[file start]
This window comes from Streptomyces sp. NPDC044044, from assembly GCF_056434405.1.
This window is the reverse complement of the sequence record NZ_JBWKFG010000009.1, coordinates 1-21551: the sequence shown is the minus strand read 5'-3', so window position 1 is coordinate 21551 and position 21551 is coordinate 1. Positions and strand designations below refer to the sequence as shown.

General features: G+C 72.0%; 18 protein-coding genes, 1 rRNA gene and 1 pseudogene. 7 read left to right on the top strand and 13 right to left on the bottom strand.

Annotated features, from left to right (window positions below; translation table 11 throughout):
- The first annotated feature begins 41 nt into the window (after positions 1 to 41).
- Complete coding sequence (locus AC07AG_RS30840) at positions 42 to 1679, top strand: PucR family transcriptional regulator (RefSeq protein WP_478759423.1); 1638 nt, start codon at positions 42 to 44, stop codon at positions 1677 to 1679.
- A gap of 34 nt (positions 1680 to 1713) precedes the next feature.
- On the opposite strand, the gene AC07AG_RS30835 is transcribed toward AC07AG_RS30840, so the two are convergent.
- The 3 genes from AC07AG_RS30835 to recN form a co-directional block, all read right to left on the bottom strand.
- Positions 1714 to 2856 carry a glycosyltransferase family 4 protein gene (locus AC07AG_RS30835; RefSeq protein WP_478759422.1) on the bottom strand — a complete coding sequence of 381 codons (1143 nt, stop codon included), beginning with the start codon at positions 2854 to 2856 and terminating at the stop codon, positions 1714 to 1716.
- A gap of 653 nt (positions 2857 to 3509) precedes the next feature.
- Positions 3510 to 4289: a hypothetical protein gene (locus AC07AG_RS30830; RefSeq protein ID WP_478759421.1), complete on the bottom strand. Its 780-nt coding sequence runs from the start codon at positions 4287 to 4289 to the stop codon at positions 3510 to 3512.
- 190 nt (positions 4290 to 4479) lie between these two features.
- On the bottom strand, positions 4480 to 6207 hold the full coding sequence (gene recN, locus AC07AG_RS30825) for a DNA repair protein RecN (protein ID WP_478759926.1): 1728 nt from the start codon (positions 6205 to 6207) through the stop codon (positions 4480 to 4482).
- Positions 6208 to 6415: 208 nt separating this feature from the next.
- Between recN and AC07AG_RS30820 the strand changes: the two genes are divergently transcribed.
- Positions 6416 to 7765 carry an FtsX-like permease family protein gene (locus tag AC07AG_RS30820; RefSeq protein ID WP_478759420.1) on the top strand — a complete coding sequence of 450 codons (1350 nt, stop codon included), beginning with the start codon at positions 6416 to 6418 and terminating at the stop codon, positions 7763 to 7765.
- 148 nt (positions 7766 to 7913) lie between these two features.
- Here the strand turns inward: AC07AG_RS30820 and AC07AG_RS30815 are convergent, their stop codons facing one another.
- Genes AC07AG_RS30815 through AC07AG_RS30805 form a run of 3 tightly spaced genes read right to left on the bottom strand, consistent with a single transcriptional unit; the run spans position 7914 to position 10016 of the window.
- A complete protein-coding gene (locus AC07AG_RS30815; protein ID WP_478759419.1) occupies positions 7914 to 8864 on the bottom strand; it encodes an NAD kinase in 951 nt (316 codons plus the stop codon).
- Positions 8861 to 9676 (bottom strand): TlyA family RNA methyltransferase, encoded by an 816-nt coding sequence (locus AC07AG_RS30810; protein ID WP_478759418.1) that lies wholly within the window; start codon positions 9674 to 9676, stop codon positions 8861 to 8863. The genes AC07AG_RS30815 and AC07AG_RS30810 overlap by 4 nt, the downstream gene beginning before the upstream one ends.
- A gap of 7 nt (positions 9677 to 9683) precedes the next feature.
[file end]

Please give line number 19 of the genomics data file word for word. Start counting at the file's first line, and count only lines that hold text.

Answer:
- Here the strand turns inward: AC07AG_RS30820 and AC07AG_RS30815 are convergent, their stop codons facing one another.